Ellison Onizuka

The first Asian American to fly in space

By NASA

Portrait - Astronaut Onizuka, Ellison S. (1986-01-24)NASA

Early Life

Ellison Onizuka was born June 24, 1946, in Kealakekua, Kona, Hawaii.

Onizuka graduated from Konawaena High School, Kealakekua, Hawaii, in 1964 and went on to receive bachelor and master of science degrees in Aerospace Engineering in June and December 1969, respectively, from the University of Colorado.

Ellison OnizukaNASA

Air Force Career

After receiving his commission at the University of Colorado through the four year ROTC program, Onizuka entered on active duty with the United States Air Force as a distinguished military graduate in January 1970. 

At the Sacramento Air Logistics Center at McClellan Air Force Base, he worked in test flight programs and systems security engineering for a variety of aircraft, including the F-84, F-100, F-105, F-111 and A-1. Onizuka also attended the U.S. Air Force Test Pilot School. While at the school, he registered more than 1,700 flight hours. 

Astronaut Candiates - 1978 Shuttle Program (2010-01-25)NASA

Joining NASA

Onizuka was selected as a member of NASA's Astronaut Class of 1978...

...also known as the Thirty-Five New Guys, the first astronaut class in nearly a decade and also the first to include women, Hispanics and Asian and African Americans. 

Mission Specialist Ellison Onizuka seated at commander's station (1985-01-25)NASA

Onizuka completed a one year training and evaluation period in August 1979. He subsequently worked on orbiter test and checkout teams and launch support crews at the Kennedy Space Center for STS-l and STS-2. 

He worked on software test and checkout crew at the Shuttle Avionics and Integration Laboratory (SAIL), and has supported numerous other technical assignments ranging from astronaut crew equipment/orbiter crew compartment coordinator to systems and payload development.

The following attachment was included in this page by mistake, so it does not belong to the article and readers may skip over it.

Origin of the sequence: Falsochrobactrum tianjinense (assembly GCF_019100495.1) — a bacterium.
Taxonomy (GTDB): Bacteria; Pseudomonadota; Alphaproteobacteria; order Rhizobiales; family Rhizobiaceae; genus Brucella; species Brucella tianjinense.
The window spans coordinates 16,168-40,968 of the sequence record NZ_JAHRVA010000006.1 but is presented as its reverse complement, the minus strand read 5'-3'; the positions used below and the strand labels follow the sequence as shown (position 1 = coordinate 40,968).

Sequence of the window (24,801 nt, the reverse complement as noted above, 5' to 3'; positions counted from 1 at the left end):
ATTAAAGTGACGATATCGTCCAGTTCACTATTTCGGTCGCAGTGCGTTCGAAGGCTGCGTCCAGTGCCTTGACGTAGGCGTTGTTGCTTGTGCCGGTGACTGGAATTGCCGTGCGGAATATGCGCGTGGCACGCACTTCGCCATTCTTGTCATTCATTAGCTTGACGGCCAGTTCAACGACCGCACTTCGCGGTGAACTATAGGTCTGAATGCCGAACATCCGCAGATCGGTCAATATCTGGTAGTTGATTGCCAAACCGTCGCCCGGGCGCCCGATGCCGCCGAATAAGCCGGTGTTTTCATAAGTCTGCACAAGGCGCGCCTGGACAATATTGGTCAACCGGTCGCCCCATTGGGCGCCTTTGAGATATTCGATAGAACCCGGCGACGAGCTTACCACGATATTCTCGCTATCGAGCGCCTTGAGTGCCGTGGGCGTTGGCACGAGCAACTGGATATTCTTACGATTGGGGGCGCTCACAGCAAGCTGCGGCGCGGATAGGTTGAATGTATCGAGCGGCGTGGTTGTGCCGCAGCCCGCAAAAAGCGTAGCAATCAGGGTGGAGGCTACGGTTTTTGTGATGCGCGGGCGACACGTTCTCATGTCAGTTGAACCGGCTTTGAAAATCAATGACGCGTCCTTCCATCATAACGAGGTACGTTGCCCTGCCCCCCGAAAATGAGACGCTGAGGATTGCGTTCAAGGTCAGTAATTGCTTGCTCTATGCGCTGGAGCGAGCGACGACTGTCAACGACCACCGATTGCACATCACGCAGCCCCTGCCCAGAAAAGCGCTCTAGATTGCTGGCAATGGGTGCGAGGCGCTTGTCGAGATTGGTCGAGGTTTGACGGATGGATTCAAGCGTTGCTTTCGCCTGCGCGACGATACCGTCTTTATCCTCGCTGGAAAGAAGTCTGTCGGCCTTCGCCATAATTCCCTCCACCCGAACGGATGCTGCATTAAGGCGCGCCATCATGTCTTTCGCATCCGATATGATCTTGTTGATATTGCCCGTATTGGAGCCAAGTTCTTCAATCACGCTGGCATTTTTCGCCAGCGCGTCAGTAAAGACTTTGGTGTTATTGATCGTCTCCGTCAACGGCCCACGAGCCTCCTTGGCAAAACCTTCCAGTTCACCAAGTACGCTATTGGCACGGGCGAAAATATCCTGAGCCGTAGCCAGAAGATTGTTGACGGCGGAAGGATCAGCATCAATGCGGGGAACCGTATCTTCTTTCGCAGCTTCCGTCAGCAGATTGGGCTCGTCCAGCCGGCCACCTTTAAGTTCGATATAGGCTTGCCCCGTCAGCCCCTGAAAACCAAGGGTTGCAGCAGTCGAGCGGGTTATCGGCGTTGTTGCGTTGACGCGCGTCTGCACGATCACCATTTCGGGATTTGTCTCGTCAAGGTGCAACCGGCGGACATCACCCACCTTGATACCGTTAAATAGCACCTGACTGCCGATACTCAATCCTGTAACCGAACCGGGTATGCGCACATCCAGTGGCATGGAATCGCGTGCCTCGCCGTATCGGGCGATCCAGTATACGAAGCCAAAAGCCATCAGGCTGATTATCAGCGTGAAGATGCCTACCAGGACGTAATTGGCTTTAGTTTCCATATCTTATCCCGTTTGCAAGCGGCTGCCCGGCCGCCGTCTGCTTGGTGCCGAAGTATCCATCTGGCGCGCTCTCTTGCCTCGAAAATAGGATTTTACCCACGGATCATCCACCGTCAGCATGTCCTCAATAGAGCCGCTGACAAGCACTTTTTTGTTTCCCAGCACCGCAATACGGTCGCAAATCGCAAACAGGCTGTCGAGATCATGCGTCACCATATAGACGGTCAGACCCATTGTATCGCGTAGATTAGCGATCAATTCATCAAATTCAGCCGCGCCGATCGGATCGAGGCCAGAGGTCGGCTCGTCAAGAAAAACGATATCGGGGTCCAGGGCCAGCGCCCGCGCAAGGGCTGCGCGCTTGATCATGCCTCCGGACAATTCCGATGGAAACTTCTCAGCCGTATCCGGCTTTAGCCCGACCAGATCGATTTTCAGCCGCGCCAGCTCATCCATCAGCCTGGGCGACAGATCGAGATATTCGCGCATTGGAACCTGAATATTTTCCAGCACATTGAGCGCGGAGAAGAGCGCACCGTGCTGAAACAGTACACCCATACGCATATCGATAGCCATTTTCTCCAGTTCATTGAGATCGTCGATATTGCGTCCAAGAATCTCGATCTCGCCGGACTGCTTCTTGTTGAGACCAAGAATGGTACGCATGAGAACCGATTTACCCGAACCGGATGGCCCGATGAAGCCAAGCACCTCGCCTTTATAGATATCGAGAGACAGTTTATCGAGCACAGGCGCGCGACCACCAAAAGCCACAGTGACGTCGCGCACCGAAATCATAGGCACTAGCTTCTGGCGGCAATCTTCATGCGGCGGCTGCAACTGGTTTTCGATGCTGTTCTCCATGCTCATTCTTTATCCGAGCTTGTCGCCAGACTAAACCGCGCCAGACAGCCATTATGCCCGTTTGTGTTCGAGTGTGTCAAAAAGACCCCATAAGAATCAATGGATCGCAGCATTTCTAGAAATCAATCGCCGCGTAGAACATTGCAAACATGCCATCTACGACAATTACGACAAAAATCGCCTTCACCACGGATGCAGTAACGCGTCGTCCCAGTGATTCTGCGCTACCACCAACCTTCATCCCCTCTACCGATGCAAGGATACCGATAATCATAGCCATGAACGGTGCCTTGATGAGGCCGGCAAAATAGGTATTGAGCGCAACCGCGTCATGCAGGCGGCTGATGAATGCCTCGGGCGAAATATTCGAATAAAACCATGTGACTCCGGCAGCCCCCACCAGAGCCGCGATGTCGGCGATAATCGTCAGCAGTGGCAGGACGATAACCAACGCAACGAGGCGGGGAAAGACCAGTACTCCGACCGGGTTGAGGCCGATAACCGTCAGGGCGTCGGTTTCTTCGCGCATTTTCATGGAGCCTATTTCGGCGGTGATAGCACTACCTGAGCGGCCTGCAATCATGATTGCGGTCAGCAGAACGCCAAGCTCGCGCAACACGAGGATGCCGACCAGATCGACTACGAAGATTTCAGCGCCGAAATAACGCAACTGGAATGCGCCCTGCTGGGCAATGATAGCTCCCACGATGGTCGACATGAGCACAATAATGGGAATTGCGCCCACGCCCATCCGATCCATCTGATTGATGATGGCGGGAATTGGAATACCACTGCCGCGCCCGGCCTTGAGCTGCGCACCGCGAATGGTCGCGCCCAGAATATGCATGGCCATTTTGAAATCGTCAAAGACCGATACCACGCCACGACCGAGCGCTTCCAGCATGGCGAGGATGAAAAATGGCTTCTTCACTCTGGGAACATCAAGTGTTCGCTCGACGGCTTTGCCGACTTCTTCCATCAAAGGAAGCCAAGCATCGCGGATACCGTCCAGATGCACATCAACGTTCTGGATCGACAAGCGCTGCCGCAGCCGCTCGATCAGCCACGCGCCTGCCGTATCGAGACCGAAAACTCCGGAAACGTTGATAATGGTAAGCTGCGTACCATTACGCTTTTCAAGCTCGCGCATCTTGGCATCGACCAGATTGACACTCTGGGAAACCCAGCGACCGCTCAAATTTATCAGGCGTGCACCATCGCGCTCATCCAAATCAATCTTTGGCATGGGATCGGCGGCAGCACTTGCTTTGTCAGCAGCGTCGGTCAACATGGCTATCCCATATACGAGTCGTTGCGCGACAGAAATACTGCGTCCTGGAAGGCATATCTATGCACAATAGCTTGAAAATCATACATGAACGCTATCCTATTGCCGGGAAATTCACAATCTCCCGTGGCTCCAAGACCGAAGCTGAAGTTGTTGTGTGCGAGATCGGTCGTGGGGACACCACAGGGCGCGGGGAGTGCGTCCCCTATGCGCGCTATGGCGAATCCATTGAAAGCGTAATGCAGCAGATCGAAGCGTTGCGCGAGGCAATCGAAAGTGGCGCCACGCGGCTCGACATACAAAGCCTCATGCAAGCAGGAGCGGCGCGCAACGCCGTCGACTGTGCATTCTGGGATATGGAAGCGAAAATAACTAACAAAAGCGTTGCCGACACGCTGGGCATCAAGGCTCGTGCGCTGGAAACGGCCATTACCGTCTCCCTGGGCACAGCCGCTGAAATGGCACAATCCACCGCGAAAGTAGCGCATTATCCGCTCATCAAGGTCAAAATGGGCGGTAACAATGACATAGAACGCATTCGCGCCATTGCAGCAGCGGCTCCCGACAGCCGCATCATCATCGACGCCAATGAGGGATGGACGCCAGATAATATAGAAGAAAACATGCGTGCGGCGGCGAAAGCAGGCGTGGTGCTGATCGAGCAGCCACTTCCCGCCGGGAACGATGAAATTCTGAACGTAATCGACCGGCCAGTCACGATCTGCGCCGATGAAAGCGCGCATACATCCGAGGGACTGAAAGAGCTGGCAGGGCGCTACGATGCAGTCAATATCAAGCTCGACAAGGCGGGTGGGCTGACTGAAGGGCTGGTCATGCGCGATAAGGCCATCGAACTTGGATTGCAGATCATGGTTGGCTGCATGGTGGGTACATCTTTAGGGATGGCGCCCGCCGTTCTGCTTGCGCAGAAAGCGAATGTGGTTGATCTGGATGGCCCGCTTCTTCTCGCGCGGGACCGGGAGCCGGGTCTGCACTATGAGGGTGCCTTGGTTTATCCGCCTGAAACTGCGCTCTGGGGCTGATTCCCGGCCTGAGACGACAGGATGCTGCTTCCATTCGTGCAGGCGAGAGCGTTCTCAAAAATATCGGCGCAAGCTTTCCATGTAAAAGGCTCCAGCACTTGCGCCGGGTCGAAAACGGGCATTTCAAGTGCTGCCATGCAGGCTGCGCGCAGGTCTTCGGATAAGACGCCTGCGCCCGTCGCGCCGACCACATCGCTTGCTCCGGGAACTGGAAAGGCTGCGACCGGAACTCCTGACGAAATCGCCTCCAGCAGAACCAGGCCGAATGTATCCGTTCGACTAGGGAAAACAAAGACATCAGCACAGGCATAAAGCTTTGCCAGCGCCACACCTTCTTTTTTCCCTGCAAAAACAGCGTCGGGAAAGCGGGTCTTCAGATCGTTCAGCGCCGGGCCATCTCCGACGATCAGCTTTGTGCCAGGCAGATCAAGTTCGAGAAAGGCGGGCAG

Launch - STS-51C (1985-01-28)NASA

STS 51-C

He first flew as a mission specialist on STS 51-C, the first Space Shuttle Department of Defense mission, which launched from Kennedy Space Center, Florida, on January 24, 1985.

OFFICIAL PORTRAIT - STS-51C CREW (1984-01-01)NASA

Onizuka was accompanied by Captain Thomas K. Mattingly (spacecraft commander), Colonel Loren J. Shriver (pilot), fellow mission specialist, Colonel James F. Buchli, and Lieutenant Colonel Gary E. Payton (DOD payload specialist).

Astronauts Onizuka and Shriver pose in middeck (1985-01-25)NASA

During the mission, Onizuka was responsible for the primary payload activities, which included the deployment of a modified Inertial Upper Stage (IUS). STS 51-C Discovery completed 48 orbits of the Earth before landing at Kennedy Space Center, Florida, on January 27, 1985. 

CREW TRAINING - STS-33/51L - JSC (1985-09-19)NASA

With the completion of this flight he logged a total of 74 hours in space. 

Official Portrait - STS-51L Crewmembers (1985-01-01)NASA

STS 51-L

Colonel Onizuka was a mission specialist on STS 51-L which was launched from the Kennedy Space Center, Florida, at 11:38:00 EST on January 28, 1986. 

The crew on board the Orbiter Challenger included the spacecraft commander, Mr. F.R. Scobee, the pilot, Commander M.J. Smith (USN), fellow mission specialists, Dr. R.E. McNair, and Dr. J.A. Resnik, as well as two civilian payload specialists, Mr. G.B. Jarvis and Mrs. S. C. McAuliffe.

On January 28, 1986, Onizuka lost his life alongside the STS 51-L crew when Space Shuttle Challenger disintegrated 73 seconds after launch. 

Crew pose for portrait while training at KSC (1986-01-09)NASA

As the first Asian-American astronaut to fly in space, Onizuka broke new boundaries and has left an important legacy that has inspired many since, including Taylor Wang, Franklin Chang-Diaz, Gene Trinh, Leroy Chiao, Ed Lu, Kalpana Chawla, Mark Polansky, Dan Tani, Suni Williams, Kjell Lindgren, Raja Chari, Patricia Hilliard Robertson, and Jonny Kim. 

See more NASA Asian Pacific American Heritage trailblazers here.

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